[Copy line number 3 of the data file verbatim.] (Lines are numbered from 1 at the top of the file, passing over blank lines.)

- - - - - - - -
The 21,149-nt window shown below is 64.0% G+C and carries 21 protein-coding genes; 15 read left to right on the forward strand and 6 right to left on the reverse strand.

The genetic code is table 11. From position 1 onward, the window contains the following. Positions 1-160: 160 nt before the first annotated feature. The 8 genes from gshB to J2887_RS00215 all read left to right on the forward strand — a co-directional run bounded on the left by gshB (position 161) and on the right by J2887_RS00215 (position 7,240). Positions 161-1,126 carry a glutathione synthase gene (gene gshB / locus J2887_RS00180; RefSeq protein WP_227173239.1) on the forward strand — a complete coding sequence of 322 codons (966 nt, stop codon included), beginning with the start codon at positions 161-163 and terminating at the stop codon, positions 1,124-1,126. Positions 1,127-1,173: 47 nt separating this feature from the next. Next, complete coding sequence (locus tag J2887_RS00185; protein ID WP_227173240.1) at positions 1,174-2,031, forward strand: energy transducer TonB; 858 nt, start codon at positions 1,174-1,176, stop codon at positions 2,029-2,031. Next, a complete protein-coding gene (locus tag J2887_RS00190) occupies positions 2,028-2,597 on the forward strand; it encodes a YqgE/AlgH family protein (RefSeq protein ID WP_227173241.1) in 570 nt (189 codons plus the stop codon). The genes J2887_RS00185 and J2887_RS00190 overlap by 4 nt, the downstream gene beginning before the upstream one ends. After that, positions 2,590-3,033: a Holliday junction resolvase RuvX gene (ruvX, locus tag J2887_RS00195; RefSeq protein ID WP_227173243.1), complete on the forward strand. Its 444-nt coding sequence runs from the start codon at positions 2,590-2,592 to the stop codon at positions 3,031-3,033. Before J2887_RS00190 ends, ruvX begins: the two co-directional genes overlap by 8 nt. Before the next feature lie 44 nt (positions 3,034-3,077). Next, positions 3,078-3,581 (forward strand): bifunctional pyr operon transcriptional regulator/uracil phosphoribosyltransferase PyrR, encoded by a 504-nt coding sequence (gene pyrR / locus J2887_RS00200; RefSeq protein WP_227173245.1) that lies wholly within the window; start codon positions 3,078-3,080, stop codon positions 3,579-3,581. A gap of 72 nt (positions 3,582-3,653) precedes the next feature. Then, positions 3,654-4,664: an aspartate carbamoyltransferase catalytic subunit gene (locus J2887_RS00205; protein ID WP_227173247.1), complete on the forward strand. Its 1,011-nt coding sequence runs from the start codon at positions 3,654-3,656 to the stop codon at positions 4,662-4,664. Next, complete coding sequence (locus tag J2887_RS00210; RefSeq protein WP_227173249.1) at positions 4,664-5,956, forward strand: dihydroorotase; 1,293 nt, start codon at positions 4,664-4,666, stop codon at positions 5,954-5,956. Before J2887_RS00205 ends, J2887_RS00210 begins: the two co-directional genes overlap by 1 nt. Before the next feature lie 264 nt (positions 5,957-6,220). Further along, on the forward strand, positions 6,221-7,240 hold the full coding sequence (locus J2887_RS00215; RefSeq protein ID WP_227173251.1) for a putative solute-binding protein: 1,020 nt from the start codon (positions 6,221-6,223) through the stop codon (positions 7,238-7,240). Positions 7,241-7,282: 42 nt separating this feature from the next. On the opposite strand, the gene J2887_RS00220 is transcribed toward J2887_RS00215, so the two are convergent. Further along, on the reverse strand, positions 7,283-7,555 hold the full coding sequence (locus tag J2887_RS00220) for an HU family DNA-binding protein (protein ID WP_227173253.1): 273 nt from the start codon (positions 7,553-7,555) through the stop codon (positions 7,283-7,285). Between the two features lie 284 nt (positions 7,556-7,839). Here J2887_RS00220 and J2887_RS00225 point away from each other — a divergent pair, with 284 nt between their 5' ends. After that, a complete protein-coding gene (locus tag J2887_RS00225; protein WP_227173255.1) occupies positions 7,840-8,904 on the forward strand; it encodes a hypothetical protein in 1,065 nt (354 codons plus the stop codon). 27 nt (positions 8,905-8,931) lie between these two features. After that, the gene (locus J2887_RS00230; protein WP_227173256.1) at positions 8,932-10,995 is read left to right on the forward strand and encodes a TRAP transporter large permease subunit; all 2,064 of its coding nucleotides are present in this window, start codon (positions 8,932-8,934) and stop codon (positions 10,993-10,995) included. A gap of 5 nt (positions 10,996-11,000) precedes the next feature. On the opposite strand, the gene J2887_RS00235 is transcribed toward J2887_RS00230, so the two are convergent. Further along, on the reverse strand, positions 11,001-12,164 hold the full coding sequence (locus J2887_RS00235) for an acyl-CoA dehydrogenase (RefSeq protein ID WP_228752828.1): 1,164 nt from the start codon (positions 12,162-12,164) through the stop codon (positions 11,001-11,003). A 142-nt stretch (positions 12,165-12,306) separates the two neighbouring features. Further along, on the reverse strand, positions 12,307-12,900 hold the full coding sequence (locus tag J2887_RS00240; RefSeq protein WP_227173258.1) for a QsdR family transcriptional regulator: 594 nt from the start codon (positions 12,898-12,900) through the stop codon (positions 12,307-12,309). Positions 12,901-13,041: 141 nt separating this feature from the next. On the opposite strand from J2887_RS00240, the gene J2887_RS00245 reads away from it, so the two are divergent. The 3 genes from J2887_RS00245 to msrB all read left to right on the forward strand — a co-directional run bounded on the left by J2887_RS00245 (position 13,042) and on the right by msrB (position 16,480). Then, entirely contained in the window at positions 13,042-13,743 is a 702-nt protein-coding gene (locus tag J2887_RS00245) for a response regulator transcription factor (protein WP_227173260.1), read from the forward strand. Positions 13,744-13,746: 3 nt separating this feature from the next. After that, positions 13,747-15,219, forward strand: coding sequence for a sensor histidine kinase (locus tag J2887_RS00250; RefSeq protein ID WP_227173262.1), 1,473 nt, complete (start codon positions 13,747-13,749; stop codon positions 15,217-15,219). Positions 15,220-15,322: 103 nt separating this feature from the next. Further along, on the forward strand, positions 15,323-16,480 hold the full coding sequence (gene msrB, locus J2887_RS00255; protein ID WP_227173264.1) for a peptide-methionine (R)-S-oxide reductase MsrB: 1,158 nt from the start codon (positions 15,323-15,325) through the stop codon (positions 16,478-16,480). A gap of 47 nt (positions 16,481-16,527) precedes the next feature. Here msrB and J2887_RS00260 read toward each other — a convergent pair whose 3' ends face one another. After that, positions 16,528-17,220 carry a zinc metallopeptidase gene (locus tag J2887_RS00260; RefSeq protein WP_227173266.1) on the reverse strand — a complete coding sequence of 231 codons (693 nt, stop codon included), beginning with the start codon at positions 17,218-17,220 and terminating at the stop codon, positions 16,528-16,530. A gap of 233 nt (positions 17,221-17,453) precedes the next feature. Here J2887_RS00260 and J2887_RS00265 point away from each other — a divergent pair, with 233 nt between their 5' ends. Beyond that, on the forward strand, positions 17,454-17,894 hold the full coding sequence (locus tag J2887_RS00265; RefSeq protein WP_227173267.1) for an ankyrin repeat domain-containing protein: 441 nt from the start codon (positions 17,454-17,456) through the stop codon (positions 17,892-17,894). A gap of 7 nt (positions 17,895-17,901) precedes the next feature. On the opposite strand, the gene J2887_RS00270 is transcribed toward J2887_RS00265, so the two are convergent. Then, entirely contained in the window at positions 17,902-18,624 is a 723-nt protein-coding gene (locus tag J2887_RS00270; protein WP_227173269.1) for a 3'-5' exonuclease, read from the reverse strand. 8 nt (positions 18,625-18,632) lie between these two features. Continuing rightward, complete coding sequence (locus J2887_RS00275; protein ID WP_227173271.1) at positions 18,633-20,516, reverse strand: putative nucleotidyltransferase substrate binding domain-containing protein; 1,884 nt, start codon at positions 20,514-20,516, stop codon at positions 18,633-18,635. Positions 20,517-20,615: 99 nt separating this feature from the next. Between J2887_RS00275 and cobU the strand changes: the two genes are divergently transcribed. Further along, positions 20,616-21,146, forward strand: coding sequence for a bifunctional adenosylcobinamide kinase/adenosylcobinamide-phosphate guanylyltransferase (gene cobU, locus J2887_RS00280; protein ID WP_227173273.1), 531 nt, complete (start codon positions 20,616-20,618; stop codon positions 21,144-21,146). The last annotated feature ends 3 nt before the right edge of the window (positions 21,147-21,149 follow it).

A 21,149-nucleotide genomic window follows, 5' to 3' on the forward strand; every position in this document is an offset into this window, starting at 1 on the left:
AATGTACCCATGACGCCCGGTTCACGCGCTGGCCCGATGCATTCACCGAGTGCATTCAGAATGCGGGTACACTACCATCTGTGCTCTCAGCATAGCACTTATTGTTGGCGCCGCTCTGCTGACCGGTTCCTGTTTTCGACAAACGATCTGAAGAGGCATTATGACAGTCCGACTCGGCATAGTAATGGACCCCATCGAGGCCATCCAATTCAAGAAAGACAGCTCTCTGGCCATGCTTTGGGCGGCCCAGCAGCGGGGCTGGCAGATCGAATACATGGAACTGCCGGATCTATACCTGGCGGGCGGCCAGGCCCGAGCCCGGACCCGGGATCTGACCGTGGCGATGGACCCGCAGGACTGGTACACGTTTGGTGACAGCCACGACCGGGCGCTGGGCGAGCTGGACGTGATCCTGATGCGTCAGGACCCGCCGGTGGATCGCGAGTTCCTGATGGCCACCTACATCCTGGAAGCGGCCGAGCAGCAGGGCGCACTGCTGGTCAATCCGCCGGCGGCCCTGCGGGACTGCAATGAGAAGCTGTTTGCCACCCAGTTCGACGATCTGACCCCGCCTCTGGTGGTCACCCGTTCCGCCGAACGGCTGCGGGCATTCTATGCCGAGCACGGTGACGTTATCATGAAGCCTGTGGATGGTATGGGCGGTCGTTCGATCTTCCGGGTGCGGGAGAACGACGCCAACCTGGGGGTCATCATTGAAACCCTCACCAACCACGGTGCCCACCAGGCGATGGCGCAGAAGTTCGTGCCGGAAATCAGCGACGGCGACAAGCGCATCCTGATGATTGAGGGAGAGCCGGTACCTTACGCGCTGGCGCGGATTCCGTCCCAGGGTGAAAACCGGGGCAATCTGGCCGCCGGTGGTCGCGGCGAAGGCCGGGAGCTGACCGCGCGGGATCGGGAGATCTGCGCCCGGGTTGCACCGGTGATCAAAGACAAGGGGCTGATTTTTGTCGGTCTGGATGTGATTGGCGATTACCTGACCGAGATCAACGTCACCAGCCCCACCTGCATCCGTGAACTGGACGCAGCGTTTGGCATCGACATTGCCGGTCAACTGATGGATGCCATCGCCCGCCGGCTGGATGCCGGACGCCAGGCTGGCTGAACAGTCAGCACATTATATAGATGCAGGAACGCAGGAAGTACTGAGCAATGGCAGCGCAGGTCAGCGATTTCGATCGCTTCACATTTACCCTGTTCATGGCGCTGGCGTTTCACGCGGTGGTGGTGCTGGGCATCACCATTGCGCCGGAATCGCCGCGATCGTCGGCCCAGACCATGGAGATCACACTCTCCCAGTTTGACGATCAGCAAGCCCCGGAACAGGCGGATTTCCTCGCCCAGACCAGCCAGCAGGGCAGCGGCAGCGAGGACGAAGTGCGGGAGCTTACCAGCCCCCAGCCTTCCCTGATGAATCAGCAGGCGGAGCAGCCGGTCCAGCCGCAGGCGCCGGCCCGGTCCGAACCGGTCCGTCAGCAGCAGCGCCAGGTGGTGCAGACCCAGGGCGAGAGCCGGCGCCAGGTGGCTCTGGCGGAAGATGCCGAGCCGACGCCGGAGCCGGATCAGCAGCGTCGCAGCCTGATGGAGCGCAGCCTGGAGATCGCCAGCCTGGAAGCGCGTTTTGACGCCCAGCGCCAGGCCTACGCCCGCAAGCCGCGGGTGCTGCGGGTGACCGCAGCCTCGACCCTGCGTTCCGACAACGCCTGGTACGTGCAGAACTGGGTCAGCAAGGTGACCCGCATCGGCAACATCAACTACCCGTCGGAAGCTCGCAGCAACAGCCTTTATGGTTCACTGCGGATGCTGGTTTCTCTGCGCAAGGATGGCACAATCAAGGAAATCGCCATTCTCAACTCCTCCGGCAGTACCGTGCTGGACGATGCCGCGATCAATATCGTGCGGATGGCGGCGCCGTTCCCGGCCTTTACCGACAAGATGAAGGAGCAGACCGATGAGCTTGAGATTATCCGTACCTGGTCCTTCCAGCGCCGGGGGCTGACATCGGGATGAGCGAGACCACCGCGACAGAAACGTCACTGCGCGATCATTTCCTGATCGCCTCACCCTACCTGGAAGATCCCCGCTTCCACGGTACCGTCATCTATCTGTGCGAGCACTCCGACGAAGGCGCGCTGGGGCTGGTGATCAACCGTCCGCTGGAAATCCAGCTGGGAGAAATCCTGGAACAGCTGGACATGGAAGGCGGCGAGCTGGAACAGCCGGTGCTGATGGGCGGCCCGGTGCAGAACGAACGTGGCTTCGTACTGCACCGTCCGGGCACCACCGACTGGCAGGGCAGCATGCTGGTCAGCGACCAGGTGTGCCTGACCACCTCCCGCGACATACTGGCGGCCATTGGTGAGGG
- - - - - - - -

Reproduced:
A 21,149-nucleotide genomic window follows, 5' to 3' on the forward strand; every position in this document is an offset into this window, starting at 1 on the left: